Eumachia of Pompeii (1st century CE)


Priestess and Property Developer Lying in the shadow of Mount Vesuvius on the Bay of Naples, Pompeii is an enduring reminder of the power of nature and the ordinary people who lived in the complex, advanced and often cruel Roman world. Once a large town with a busy port, Pompeii was buried by a volcanic … Read more

Tanaquil the Kingmaker (7th century BCE)

tanaquil the kingmaker 7th century bce

Before Rome was established as an ancient superpower, it had a series of kings from bordering tribes. Two of these kings were brought to power by Tanaquil: the queen of Rome and kingmaker. The daughter of a powerful Etruscan family, Tanaquil married Tarquinius Priscus from the nearby kingdom of Etruria. She knew that while they … Read more

Mars, Venus and Mercury: Antiquated Gender Symbols


‘Men are from Mars and women are from Venus’, is thankfully now an outdated adage. But the gender symbols we have been used for centuries to differentiate the gender binary and, now updated to include non-binary genders, remain in use – including on this site! So where do these symbols come from? Mythology Allegedly, these … Read more

Artemisia II of Caria (?-351 BCE)


The Ashes-Eating Wonder Builder The Great Pyramid of Giza, the Hanging Gardens of Babylon, the Statue of Zeus at Olympia, the Temple of Artemis, the Mausoleum at Halicarnassus, the Colossus of Rhodes, the Lighthouse of Alexandria… You may have heard of some if not all of the Seven Wonders of the Ancient World, but did … Read more

Hydna of Scione (c. 480 BCE – Unknown)

swimming for victory hydna of scione greek war hero c 480 bce unknown

Swimming for Victory What is lurking beneath the waves? Do we know what unseen dangers we may encounter as we explore the world’s oceans? What is watching us in the dark depths of the seas? If you’ve seen any disaster movie set on the high seas, you’ll know what we mean. You may even be … Read more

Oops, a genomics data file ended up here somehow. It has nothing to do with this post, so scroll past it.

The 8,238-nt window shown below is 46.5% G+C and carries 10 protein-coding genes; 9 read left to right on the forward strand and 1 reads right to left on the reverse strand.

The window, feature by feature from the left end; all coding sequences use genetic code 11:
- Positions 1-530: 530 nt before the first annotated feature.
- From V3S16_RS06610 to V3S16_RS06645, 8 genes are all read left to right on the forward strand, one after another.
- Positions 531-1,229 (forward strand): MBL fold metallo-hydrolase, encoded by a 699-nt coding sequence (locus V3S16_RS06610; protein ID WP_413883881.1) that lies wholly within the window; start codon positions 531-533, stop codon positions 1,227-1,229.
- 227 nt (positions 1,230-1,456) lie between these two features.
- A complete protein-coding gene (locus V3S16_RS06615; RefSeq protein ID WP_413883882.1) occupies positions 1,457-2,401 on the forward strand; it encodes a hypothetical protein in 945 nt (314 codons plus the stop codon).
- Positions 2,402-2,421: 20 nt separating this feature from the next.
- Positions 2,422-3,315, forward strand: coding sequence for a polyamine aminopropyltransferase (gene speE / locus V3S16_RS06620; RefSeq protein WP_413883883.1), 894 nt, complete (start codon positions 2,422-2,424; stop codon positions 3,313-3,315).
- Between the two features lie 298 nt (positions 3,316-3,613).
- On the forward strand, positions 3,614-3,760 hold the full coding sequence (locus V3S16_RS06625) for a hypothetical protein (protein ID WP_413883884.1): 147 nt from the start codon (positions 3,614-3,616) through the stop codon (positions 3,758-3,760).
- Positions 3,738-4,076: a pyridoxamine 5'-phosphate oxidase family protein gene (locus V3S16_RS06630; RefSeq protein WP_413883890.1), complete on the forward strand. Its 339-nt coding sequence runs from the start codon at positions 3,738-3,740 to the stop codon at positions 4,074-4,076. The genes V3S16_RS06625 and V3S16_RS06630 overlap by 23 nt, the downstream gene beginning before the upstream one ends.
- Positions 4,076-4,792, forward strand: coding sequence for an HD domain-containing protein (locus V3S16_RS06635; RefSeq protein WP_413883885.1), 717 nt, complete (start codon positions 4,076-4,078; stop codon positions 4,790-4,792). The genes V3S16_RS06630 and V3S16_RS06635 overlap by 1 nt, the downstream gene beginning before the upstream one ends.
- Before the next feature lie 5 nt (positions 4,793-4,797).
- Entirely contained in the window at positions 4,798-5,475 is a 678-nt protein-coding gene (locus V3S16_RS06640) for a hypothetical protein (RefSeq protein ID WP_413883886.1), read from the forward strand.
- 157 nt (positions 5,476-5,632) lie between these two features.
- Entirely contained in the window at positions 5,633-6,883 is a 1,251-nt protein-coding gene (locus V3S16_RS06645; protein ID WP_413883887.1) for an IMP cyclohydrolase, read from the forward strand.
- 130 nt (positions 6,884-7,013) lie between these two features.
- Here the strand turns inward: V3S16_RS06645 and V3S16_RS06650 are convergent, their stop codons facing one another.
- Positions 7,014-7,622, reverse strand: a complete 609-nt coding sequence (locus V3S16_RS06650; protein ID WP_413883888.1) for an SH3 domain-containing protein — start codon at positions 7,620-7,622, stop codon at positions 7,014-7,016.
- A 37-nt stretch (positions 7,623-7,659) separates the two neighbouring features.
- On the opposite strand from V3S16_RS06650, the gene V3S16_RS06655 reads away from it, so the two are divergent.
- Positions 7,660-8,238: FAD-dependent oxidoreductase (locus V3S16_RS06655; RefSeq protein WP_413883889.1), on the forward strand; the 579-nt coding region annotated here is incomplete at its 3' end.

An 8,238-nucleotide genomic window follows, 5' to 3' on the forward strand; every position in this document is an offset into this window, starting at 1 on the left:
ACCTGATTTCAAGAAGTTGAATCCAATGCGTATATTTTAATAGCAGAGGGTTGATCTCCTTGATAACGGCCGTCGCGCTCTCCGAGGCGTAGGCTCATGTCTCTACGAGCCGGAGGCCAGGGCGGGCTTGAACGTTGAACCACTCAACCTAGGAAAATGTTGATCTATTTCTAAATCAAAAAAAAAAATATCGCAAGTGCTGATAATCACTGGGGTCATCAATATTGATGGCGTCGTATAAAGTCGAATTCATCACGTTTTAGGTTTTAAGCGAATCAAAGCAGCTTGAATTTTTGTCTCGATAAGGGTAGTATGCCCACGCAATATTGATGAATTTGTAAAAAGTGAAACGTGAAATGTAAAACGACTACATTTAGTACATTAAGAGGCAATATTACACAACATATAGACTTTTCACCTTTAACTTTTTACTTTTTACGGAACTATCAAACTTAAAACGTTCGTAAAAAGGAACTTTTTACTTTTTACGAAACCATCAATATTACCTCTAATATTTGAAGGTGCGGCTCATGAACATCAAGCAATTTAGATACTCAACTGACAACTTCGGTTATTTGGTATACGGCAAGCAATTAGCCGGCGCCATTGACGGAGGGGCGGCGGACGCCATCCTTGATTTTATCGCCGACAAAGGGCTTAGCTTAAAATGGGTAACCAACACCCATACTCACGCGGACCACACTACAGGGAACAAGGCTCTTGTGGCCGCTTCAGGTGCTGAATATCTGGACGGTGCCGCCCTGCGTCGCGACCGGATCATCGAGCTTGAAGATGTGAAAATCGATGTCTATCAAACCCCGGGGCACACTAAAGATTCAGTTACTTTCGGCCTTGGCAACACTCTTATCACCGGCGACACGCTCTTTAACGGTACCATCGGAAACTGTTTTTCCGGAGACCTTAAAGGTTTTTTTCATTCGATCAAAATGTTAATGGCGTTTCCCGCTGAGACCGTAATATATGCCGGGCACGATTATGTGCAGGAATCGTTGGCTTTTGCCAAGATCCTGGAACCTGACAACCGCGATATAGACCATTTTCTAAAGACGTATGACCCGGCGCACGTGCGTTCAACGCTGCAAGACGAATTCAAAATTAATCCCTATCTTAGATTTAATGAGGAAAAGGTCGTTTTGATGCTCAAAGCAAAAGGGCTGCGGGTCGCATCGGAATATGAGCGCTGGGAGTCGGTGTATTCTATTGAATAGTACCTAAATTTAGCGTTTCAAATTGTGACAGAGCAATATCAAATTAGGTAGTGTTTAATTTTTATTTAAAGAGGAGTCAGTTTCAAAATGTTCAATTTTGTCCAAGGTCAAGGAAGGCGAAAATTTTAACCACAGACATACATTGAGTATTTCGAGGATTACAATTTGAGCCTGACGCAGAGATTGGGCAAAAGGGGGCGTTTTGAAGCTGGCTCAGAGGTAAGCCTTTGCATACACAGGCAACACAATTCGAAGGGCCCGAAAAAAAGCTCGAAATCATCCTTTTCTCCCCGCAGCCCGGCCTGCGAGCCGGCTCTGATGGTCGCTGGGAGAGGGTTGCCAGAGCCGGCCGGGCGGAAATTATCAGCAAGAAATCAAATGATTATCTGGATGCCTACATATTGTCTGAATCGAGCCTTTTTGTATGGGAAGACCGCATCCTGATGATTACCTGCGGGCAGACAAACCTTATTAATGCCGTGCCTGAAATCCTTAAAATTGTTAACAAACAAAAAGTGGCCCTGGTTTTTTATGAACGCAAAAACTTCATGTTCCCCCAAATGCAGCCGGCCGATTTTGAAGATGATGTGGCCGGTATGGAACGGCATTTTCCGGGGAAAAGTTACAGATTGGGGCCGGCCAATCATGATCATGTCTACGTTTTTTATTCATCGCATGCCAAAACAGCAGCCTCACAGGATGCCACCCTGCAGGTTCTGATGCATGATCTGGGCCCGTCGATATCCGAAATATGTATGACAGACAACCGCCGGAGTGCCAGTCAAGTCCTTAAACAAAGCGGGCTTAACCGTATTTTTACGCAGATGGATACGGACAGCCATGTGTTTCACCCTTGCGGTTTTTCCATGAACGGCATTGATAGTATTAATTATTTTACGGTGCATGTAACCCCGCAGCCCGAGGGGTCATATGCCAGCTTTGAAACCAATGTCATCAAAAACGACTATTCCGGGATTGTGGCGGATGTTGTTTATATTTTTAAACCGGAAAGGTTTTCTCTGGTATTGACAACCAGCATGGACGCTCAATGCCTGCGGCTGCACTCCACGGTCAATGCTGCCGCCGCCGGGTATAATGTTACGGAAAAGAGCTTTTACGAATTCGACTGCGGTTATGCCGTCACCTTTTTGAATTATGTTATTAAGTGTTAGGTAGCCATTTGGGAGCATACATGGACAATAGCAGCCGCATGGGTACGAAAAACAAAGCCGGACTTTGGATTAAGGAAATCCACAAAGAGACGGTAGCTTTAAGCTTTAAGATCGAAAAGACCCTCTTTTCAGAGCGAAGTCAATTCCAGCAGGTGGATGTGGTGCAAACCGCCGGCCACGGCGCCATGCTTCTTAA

Sappho of Lesbos (c. 630 – c. 570 BCE)


Singing Both Ways Only three sources of information about Sappho’s life survive: what we find in her poetry, contemporary histories and testimonies written by readers of her work, hundreds of years after Sappho was writing. If we read her own work biographically, we learn in the Brothers Poem (discovered as recently as 2014!) that Sappho … Read more

Cloelia, Roman Heroine (C6th BCE)

cloelia roman heroine porsena tiber

The Great Escape The story we are going to tell today is an interesting one but, like most stories from the ancient world, problematic. It concerns a period of history known as Early Roman which is a difficult time to study given the host of source issues we encounter. The majority of our sources from … Read more

Women with Athenian Citizenship


Most of our sources from the Classical period (500 – 323 BCE) come from Athens, a city-state (polis) in the region of Attica in present-day Greece. Greece as we know it today did not exist in the ancient world, and the region was made up of a number of city-states, e.g. Athens, Sparta, Corinth, Thebes, etc. … Read more

Agnodice of Athens

agnodice athens doctor midwife

The Cross-Dressing, Flashing Physician nce upon a time in Athens, there lived a young woman named Agnodice. Agnodice wanted to be a doctor but the law forbade women and enslaved people from practising medicine. Unafraid of the law, Agnodice decided to disguise herself as a man, cutting off her hair and dressing in clothing usually … Read more

Queen Berenice IV of Egypt (77 BCE – 55 BCE)

queen berenice iv of egypt

The Forgotten Ptolemy Sister Born to Pharaoh Ptolemy XII Auletes and Cleopatra V Tryphaena of Egypt (who may have been siblings – but that’s another story), Berenice’s early life would have been relatively comfortable compared to the majority of her parents’ Egyptian subjects who relied on the Nile’s annual flood to ensure their farms and … Read more